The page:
Abortions Down 25 Percent
BILL WOLFF (Announcer): From NPR News in New York, this is THE BRYANT PARK PROJECT.
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MIKE PESCA, host:
This is THE BRYANT PARK PROJECT - news, information, a salve for your chapped news soul. Well, some people get the salve. We separate them between the salves and salve-nots.
I'm Mike Pesca, in for Alison Stewart. She is in Utah for the Sundance Film Festival. And we'll be broadcasting live from Utah tomorrow. And alongside with me today is Rachel Martin, pulling double duty.
RACHEL MARTIN, host:
Hey, Mike. Hello.
PESCA: How are you doing?
MARTIN: It is Thursday, January 17th, 2008.
PESCA: I saw a day ago, Mister - Monsieur Barack Obama in the…
MARTIN: I heard of him.
PESCA: …Democratic debate that was held in Nevada, or Nevada. They get bad -they get really mad if you pronounce it wrong.
MARTIN: I know.
PESCA: So I pronounce it both ways…
PESCA: …to make sure I'm definitely protected. So I thought there was a real public radio moment where he was asked - the question was asked to all the candidates, when did you decide to run? And he - and Obama was talking a little bit about his decision.
And here's some what he said.
Senator BARACK OBAMA (Democrat, Illinois; Democratic Presidential Candidate): And because my wife is extraordinary and my children are above average, I figured they could manage it.
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PESCA: Okay. Now, am I wrong? I mean, that whole phrase about the children being above average, that's Garrison Keillor. That's "Prairie Home Companion," right?
MARTIN: Okay. I know you think that because that's our world. But I wouldn't necessarily - that's the first place people are going to go in their heads. We should explain, too. I mean, this is the catchphrase that Garrison Keillor uses on "Prairie Home Companion" all the time.
PESCA: Yeah. Up in Lake Wobegon all the children are above average. But whenever I see it referenced, they always say, as Garrison Keillor says, the children - now, why did they laugh? Did those people laugh because they're Garrison Keillor fans or listeners?
MARTIN: No. I think they laughed because it's kind of funny to say your kids are above average, when clearly that's a self-deprecating remark, and his children are probably child geniuses.
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PESCA: Right. Above…
MARTIN: I don't know.
PESCA: I don't know. Maybe I over-public-radio thought about it. But I'm going - I think we should count it.
MARTIN: We'll stick with that. I like it. We'll - yeah.
PESCA: Yeah. We're going to count that as a reference to our world as a way of the life.
MARTIN: To us, mm-hmm.
PESCA: And coming up on our immediate world, a woman who witnessed this week's suicide bombing in Kabul tells us her story, and she says it changed her life.
MARTIN: We also have the maker of Brawndo.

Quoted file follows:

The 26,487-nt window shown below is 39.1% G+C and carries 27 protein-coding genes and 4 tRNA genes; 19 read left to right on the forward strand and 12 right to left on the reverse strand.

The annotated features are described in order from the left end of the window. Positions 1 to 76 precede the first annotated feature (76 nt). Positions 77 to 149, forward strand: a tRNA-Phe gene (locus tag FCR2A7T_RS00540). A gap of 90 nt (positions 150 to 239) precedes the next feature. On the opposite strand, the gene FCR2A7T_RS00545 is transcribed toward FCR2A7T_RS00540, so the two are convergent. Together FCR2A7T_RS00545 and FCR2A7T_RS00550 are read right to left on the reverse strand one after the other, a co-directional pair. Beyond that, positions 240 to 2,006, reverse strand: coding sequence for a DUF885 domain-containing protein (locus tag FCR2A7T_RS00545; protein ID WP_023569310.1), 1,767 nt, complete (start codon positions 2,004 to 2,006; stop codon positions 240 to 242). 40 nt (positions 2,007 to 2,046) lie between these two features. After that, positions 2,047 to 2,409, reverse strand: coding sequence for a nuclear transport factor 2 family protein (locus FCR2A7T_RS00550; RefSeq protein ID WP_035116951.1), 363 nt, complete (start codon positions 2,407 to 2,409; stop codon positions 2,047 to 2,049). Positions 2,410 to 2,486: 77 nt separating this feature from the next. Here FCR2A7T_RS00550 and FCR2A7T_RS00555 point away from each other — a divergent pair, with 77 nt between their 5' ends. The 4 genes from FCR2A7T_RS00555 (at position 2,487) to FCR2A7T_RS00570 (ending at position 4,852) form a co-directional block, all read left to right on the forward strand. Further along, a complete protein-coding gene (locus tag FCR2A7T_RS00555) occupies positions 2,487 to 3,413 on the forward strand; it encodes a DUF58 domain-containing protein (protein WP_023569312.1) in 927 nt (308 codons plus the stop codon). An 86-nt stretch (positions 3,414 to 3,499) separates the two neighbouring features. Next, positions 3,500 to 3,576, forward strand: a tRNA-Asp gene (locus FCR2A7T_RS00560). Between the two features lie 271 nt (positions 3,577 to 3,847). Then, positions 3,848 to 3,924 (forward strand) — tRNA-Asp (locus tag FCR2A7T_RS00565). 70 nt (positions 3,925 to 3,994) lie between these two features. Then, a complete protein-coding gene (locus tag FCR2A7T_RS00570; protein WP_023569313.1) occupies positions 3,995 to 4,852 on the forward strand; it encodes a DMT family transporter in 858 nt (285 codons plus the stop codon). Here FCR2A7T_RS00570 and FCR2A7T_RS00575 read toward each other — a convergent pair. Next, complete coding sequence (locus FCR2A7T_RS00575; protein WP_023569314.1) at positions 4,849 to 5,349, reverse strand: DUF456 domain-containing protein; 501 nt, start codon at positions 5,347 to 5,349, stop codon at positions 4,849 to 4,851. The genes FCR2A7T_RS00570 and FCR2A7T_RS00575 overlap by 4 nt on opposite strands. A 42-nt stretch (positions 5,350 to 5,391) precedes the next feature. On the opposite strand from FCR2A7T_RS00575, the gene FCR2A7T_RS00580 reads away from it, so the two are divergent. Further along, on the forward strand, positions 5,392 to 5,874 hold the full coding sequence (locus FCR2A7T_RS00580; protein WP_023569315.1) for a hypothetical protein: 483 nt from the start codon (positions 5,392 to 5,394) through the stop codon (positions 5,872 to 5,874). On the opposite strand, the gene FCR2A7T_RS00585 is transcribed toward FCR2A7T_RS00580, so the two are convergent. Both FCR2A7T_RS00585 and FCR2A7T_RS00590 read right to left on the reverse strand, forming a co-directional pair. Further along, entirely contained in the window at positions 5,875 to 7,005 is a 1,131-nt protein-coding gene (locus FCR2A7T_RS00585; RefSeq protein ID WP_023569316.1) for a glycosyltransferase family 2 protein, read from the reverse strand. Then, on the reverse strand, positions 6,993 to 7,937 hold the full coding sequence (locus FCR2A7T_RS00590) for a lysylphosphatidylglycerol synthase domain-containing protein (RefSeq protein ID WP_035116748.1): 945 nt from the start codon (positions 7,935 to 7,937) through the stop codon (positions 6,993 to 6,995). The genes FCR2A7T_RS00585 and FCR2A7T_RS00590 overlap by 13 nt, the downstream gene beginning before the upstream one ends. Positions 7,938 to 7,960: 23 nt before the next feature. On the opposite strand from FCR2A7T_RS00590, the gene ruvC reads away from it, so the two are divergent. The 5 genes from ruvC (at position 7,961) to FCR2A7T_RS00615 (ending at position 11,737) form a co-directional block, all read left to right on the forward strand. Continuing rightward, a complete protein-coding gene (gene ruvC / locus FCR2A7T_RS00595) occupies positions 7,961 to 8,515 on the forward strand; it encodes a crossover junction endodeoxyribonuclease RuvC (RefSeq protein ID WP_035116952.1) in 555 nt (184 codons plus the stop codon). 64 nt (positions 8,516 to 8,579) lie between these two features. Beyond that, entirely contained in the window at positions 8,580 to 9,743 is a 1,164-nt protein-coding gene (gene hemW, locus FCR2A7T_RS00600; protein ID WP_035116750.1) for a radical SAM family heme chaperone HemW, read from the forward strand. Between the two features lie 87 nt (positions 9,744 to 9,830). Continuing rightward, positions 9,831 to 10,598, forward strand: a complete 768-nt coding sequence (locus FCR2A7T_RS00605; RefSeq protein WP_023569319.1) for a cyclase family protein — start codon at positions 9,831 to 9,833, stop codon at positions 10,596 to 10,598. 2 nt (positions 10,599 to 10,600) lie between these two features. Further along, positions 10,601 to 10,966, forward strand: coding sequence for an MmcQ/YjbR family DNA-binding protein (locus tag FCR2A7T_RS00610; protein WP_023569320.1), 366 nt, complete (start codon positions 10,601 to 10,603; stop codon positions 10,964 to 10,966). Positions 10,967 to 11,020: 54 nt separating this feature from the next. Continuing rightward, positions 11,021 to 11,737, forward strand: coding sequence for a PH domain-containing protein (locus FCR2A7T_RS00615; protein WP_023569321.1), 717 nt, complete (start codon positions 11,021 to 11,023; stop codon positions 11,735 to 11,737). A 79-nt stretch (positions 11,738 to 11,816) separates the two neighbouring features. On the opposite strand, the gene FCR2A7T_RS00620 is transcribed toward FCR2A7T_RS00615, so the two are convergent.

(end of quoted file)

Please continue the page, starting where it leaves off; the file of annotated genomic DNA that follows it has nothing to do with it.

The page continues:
MARTIN: It kills me. It's a new energy drink that went from fiction to fact.
PESCA: And kids in Alaska protesting a mine. We hear from them, their teacher and the folks from the mine.
Rachel Martin will have the news in just a minute.
But first, we bring you the BPP's Big Story.
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PESCA: America's abortion rate is at its lowest in 34 years, with 19 percent of pregnancies ending in abortion. That figure peaked in the early 1980s, when almost one in three pregnancies in the U.S. ended in abortion. And today, it's closer to one in five.
MARTIN: That's according to research out today from the Guttmacher Institute, a New York-based nonprofit organization that researches sexual and reproductive health issues.
Even though the Guttmacher Institute supports abortion rights, it's considered the nation's best source of abortion statistics by many abortion opponents.
PESCA: Today's report is the first new comprehensive data on the topic in five years, and it uses statistics from 2005, which is the most recent year available. It comes just five days before the 35th anniversary of Roe versus Wade.
MARTIN: The report also says that while there is a decline, medical abortions are on the rise as a percentage of overall abortions. Medical abortion involves the drug RU-486 instead of surgery.
PESCA: The report doesn't offer a reason why abortions continue to decline. Rachel Jones, who authored the study, tells Newsweek magazine that many factors could be at play. Among them: more access to birth control, less access to abortion clinics, emergency contraception options like Plan B, or it could simply be that more women are deciding against abortion.
MARTIN: But while the study doesn't take a position on what caused the decline, people on both sides of the abortion debate are offering theories.
Randall O'Bannon, director of education and research for National Right to Life, says, quote, "This data tells you that attitudes have changed," end quote.
PESCA: And in the Rorschach test studies that is findings like this, you have the Planned Parenthood president Cecile Richards pointing to a different type of education - sex education and birth control. She says the study shows that, quote, "prevention works."
So that's the BPP's Big Story. And now here's Rachel Martin with even more news.
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